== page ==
The US President Donald Trump made an amazing declaration last month that Daesh terror group had been crushed in Syria and that US troops in the country would be coming home. That decision caught Washington unawares and generated extensive debate. But in thesucceeding weeks, both Trump and administration officials offered conflicting and confusing statements about the timing of the withdrawal and what the US strategy in Syria entails. Separately, the prospect of a pullout alarmed the Syrian Kurdish forces allied with the US. Kurdish officials said that they were seeking a deal with President Bashar al-Assad’s government. Kurds have inferred that they should not be used by the US any longer and therefore earnestly held talks with Syrian government. The US took advantage of the Syrian Kurds during the war on Syria. The US first selected some parts of Syria to be managed by Kurds, making them believe that the US wants to grant autonomy and sovereignty to them. But it was evident right from the start that the US was not prepared to enter a big political tension with Turkey over Kurds. The decision of US president to withdraw troops from Syria, made for whatever reason, does not confirm that the US is not going to get involved in regional issues anymore. We can perceive some motives for this decision. The US troops after pulling out of Syria may continue to support terrorists, morally and logistically, to create trouble in the region, thus paving the way for stouter return of the US troops later. Besides, this is a kind of ransom. The US desires some countries in the region pay more money if they want White House to keep its troops in the there. At the end of the day, Trump is an entrepreneur and his policies are more controlled by that mindset. It is also possible that the US troops pull out of Syria, with Washington then strengthening terrorists in Syria to show that other parties involved are not capable of controlling and settling things in Syria. Another problem is that the US wants to have a proxy presence in Syria. Countries like Turkey, Saudi Arabia and even France will replace US troops in Syria. The French are largely interested in playing this role as they have historically been present in Syria and like to still have a toe hold there. Maybe, the US wishes to apply more pressure on its European allies to invest more in the region in line with the US policies. These are all the motives that can be drawn for the US decision to pull out troops from Syria. We should be on the alert for any of these possibilities.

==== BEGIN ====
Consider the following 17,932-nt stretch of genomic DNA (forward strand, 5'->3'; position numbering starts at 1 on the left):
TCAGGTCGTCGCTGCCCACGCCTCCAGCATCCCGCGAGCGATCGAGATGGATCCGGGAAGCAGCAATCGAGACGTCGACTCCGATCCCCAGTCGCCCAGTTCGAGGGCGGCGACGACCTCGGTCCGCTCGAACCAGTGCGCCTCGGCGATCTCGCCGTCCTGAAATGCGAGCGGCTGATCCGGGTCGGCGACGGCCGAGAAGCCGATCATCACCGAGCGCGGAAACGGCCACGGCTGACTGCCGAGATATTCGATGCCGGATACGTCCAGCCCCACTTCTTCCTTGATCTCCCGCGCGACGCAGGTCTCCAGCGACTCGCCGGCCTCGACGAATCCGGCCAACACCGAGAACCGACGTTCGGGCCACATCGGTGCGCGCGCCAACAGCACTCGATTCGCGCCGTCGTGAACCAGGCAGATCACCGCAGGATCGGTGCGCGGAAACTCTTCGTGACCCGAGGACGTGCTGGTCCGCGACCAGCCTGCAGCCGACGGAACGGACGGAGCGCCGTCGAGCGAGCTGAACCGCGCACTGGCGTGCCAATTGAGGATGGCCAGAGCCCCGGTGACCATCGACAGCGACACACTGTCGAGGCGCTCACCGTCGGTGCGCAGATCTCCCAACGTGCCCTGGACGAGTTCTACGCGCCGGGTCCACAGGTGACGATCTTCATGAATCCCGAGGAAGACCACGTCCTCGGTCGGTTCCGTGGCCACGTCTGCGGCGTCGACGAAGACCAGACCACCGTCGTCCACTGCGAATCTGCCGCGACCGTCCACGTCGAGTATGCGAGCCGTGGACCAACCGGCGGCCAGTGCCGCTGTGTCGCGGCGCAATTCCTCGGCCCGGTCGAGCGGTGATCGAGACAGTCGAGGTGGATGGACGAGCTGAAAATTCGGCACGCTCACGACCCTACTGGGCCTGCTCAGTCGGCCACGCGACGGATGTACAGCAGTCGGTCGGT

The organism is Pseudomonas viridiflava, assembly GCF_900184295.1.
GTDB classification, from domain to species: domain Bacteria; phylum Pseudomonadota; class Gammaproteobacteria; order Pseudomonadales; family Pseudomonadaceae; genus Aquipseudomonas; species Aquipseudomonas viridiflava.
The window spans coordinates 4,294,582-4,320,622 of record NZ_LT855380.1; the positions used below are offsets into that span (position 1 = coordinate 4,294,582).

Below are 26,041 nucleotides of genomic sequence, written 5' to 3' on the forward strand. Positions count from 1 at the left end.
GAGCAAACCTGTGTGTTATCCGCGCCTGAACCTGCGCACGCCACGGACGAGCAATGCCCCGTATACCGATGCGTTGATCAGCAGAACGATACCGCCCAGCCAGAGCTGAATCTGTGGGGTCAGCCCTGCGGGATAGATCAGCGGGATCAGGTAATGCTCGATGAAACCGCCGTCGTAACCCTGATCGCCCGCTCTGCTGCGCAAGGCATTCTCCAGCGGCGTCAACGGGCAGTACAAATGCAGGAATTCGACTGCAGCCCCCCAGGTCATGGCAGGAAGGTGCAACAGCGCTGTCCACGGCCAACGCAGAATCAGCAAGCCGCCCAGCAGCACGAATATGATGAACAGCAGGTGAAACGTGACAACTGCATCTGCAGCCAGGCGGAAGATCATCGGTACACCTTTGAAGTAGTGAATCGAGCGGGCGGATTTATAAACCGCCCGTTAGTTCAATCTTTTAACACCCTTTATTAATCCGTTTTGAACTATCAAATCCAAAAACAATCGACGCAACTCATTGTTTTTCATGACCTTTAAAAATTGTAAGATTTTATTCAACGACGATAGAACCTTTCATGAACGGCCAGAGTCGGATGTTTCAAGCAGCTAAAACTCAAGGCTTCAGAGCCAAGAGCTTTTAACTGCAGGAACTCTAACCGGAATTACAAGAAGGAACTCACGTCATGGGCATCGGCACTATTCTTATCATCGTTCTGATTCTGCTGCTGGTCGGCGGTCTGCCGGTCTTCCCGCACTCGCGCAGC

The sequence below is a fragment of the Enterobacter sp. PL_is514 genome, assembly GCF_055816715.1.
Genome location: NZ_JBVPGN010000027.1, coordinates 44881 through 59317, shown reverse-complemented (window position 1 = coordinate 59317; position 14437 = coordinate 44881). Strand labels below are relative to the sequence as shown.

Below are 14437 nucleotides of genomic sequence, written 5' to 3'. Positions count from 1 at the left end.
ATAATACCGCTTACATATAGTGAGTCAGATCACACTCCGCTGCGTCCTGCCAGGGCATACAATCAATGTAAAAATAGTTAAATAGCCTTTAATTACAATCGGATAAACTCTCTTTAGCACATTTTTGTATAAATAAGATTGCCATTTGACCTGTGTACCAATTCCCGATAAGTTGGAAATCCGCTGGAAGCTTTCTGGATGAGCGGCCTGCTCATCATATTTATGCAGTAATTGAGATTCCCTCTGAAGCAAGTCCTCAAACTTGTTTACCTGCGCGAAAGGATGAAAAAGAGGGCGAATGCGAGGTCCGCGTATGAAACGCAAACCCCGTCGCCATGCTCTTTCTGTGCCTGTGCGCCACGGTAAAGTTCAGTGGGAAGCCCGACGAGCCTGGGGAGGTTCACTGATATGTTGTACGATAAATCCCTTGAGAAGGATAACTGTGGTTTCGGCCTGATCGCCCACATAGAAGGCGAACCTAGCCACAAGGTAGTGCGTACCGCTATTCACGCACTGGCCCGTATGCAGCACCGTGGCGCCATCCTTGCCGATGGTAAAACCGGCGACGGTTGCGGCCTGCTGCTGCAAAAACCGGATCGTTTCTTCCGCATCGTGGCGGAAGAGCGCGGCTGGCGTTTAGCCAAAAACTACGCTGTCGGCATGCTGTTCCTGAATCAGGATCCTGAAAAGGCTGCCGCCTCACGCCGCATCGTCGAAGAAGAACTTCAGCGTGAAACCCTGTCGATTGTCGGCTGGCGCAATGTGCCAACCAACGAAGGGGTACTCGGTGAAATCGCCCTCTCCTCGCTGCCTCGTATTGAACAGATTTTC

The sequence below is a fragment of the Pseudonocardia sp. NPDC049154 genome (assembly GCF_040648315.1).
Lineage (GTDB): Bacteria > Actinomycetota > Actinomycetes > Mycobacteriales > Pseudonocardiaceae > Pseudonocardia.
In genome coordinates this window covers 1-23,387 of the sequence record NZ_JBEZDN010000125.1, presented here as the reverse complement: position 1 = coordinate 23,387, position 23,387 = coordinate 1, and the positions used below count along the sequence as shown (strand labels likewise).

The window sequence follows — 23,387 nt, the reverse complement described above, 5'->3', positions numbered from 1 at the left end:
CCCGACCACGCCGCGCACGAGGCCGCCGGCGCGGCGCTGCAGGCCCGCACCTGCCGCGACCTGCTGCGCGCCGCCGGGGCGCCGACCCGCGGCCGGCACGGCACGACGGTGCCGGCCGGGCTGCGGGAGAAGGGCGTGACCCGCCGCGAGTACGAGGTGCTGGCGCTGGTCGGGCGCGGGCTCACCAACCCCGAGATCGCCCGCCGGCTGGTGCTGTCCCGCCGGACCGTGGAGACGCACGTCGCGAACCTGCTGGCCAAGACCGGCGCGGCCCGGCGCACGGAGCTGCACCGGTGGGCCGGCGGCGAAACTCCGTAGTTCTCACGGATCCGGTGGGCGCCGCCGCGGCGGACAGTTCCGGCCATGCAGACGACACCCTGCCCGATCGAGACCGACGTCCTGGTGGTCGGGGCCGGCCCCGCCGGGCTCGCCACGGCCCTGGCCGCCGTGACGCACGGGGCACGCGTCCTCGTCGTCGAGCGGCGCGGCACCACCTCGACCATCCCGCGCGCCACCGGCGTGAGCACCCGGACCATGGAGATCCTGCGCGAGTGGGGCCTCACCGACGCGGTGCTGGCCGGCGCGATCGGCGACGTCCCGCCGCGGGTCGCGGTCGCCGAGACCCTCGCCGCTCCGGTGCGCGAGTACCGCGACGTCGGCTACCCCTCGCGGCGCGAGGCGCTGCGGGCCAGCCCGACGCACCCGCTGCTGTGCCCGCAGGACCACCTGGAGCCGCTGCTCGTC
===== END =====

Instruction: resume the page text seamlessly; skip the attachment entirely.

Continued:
It is also possible that the US troops pull out of Syria, with Washington then strengthening terrorists in Syria to show that other parties involved are not capable of controlling and settling things in Syria. Another problem is that the US wants to have a proxy presence in Syria.